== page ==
Lacan’s Seminar of 1975-1976, entitled The Sinthome, is entirely devoted to James Joyce, Irish writer of the 20th Century. In this Seminar, on numerous occasions, Lacan affirms that what brought Joyce to his desire of being an artist, to produce his art, was the paternal abdication. At the heart of his work, Joyce attempted to remediate the paternal lack, never ceasing to bring alive his own relationship to his father. Joyce believes in his father’s indignity, he remains rooted in it, and this is what makes it his symptom. Let us quote Lacan: “Joyce has a symptom that starts off from the fact that his father was a failing father, a radically failing father. He speaks of nothing but that. I centred everything around the proper noun, and I thought – make what you like of this thought – that it was in wanting a name for himself that Joyce came up with a compensation for the paternal failing.” In his course “Spare Parts”, Jacques-Alain Miller specifies that “Joyce […] felt called to something else than to identify himself like the others. [He] worked on enhancing his name, his proper name, but at the expense of the father, namely, to enhance himself in his singularity”.
The singularity of Joyce lies in his writing and more precisely in the way he deconstructed language [langage], making language [la langue] rustle with echoes, thus revealing that behind the order of language there is the pure jouissance of the letter. When we immerse ourselves in his work, we realize that meaning is becoming more and more reduced. This reduction starts from Ulysses and it reaches its peak in Finnegans Wake. What counts for Joyce, is the sound of language and not the meaning. Joyce said that if someone did not understand him, he should just read him out loud. Moreover, he hoped that academics would study him for more than three hundred years. Therefore, writing allowed Joyce to free himself from the lyricist parasite [parasite parolier] and to let himself be invaded by the polyphony of speech [parole]. Thus, writing constitutes the royal road towards the real. The freedom Joyce encounters regarding speech makes Lacan say that Joyce “cancelled his subscription to the unconscious”. Indeed, the Joycean sinthome is, for Lacan, what is most individual about this writer, to the extent that it grasps nothing of our unconscious, that it is so difficult to be read, and that the only thing we can catch is its jouissance. Thus, his sinthome is his proper name, that is, what is most singular in him, or as Lacan puts it, what allows him to identify himself to the individual. A neologism that sums up the structure of LOM for Lacan, namely the singular of the jouissance of each One-dividual [Un-dividu].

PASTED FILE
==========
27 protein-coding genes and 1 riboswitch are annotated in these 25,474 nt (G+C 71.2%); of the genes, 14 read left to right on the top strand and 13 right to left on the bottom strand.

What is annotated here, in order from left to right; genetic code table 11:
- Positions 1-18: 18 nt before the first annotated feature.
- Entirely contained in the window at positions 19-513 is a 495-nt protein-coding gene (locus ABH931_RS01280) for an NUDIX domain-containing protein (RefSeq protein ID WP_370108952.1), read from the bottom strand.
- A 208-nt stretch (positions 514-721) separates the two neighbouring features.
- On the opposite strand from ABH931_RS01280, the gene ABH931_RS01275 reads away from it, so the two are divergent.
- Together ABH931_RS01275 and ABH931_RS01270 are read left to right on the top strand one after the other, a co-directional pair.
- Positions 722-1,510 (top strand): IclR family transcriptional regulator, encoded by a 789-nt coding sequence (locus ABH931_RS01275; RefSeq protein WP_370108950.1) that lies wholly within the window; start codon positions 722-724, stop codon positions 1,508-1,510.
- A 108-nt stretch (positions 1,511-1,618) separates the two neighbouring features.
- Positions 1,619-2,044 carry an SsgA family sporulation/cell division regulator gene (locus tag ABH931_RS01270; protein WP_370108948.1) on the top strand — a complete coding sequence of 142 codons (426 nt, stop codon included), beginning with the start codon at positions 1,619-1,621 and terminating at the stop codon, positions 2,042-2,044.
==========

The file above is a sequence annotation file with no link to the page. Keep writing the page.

The Seminar The Sinthome remains an indispensable compass for today’s analyst, in his praxis but also in his reading of today’s era ruled by the evaporation of the father. Writing, through the intermediary of equivocation, allows to reach the jouissance One of each speaking body, to go from the transferential unconscious to the real unconscious. “Joyce the symptom” is also paradigmatic of the modern individual who, confronted to this pulverization of the father, tries to enhance his name, his singularity. The human being of the 21st century firmly believes in the decline of patriarchy; he speaks of nothing but that. This explains the pluralization of names and the proliferation of increasingly scattered new nominations. Multiplication of S1 for lack of the paternal routine: S1-S2. The rise of the Ego witnessed in contemporary mass individualism would be, if we follow Joyce once again, the modern generalized suppletion. In Joyce’s image, this Seminar XXIII, we are not yet finished studying it, making use of it.
 Lacan, J., The Sinthome. The Seminar of Jacques Lacan, Book XXIII, Established by J.-A. Miller, Transl. A.R. Price, London, Polity Press, 2016.
 Ibid., p. 77.
 Cf. Miller J.-A., The Lacanian Orientation. Spare Parts [Pièces détachées], Teaching delivered at the Department of Psychoanalysis of the University of Paris 8, Course of February 9, 2005. Unpublished.
 Joyce J., Ulysses, Read & Co. Classics, London, 2016.
 Joyce J., Finnegans Wake, Wordsworth Editions; UK ed. Edition, 2012.
 Lacan J., “Joyce the symptom”, The Seminar of Jacques Lacan, Book XXIII, The Sinthome, op. cit., p. 144.
 Ibid., p. 147.
 Lacan J., “Joyce the symptom”, in The Lacanian Review.Hurly-Burly, Issue 5, Summer 2018, p. 13.
 Cf. Lacan., …or Worse. The Seminar of Jacques Lacan, Book XIX, Established by J.-A. Miller, Transl. A.R. Price, London, Polity Press, 2018. Back cover.
 Lacan J., The Sinthome. The Seminar of Jacques Lacan, Book XXIII, op.cit., p. 141-148.
Translation: Tracy Hoijer-Favre
Proofreading: Florencia Shanahan
Picture: © Fred Treffel